As a thank you for being a “founding” member of onlineauction.com, a subscription to WebWholsaler magazine was given to those that do register as founding members by OLA.com. I found this to be a very interesting, and valuable guide to the whole internet sales genre. Here is an excerpt from one article “3 Most Important Web Pages” by Eric Leuenberger:
“To be successful in ecommerce, you need to be proactive, not passive. Continually analyzing, to discover problem points and testing methods that better those points, is essential. You must continually monitor the customer experience your site delivers to your visitors and ensure all website layers are functioning together as a cohesive unit.
You cannot sit back and expect sales to come in, simply becasue you have a website listing products which target a specific market, even if you are getting loads of traffic to that site. If you are not going to be proactive about generating sales, you are not going to see results.
Quite frequently, I meet store owners who do not know where to focus improvement effors or what objectives to target first in an effort to increase conversion. Most say they want conversion increases, yet very few have any real plan of how to get there. They believe that making a few changes will correct all issues and sales will magically develop. In most cases, this couldn’t be further from the truth. As the old saying goes “You must crawl before you walk and walk before you run”. Expecting conversion increases without first targeting the most important areas, often ends up leadng to frustration.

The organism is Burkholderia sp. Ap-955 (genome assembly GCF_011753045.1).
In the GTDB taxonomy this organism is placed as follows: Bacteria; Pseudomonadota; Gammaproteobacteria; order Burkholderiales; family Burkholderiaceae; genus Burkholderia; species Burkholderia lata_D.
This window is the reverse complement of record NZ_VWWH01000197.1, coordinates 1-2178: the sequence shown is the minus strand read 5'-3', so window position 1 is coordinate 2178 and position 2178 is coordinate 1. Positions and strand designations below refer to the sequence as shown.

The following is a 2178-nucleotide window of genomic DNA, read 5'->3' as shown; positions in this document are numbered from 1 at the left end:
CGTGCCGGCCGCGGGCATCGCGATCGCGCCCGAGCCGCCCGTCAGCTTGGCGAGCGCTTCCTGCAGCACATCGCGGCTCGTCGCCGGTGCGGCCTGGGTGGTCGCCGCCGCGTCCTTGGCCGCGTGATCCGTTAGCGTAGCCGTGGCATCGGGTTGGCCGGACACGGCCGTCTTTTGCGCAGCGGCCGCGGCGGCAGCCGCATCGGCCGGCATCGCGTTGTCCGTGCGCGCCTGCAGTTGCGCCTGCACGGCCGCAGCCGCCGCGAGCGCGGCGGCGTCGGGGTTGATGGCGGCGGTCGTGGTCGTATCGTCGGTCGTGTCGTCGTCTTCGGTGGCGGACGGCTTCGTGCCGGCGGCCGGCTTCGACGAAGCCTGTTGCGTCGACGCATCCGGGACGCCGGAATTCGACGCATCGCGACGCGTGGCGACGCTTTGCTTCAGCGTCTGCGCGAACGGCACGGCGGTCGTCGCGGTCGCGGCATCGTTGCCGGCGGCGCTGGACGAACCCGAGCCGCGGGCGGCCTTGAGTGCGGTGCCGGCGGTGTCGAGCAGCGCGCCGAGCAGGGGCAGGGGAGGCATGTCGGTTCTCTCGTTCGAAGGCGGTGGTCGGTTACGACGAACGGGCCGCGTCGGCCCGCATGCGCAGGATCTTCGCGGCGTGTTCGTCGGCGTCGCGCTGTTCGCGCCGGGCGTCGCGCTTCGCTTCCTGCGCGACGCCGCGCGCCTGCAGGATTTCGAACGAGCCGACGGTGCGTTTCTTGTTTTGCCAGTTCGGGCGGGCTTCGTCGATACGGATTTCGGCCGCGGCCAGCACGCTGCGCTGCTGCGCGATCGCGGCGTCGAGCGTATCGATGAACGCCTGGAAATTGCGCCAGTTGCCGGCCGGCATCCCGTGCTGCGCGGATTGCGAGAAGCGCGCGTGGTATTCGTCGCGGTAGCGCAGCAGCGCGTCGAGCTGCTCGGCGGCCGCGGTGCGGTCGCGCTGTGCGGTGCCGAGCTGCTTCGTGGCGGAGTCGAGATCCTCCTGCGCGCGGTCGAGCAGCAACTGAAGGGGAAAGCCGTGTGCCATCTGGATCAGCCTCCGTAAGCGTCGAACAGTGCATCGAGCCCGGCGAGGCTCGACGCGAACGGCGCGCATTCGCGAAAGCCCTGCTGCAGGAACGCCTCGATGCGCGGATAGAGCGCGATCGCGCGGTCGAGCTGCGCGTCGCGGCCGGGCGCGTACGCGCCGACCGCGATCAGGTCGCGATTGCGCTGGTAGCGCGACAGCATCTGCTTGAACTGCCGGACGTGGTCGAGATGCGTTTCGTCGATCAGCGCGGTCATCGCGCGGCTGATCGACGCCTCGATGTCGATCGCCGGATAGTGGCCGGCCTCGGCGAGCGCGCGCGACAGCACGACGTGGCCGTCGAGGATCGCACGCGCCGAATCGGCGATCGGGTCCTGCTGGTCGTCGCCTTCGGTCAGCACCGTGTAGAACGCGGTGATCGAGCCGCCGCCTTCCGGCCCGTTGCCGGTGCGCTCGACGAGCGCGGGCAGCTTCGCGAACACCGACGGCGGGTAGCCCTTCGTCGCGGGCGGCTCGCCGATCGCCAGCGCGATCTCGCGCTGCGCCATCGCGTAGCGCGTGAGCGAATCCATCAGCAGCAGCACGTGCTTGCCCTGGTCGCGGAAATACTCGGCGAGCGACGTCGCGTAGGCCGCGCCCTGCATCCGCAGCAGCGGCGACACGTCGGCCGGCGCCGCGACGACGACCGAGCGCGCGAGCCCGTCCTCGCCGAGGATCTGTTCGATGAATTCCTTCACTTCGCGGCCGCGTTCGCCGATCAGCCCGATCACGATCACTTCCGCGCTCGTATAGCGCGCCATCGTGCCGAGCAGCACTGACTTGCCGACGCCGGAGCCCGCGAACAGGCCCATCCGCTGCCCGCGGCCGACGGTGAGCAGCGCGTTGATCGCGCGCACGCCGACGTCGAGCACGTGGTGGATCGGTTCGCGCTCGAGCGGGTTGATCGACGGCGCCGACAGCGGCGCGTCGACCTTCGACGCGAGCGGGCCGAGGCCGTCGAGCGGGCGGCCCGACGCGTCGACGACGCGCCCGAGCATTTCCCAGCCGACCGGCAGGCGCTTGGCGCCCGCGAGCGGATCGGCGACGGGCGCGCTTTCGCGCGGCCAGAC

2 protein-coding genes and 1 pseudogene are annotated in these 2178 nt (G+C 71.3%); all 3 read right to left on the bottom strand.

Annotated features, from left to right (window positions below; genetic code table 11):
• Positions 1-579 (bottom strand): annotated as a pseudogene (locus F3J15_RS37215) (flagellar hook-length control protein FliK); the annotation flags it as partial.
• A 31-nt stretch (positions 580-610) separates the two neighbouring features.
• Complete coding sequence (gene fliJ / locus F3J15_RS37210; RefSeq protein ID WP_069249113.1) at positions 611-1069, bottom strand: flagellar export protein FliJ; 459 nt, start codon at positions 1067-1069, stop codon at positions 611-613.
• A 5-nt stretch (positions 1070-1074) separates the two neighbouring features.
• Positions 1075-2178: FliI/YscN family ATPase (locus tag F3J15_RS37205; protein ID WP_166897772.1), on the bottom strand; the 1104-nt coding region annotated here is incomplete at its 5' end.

For example, to focus on the checkout process, in an effort to increase sales when your website analytics shows that the majority of your visitors never even make it that far, will yield nothing. Why? Quite simply, if your visitors are not penetrating that deeply into your site, they can’t checkout anyhow. If they don’t interact with the checkout process, then making adjustments to it will not yield additional sales.
So, where should you focus your improvement efforts? To answer that question exactly for every store is difficult. Each business is different, and each situation needs to be analyzed in order to develop an action plan for improvement based on the unique circumstances and objective desired. You should let your website analytics dictate where to begin.
Although the answer to that question is not straightforward, there are at least 3 places you can begin focusing your attention on for seeking website improvement. Despite the fact that each ecommerce site is unique, the pages that visitors encounter on any ecommerce site, and which influence them to purchase, remain fairly consistant. If you are wondering where to focus your improvement efforts, try starting with these pages and sections:
….to be continued!!!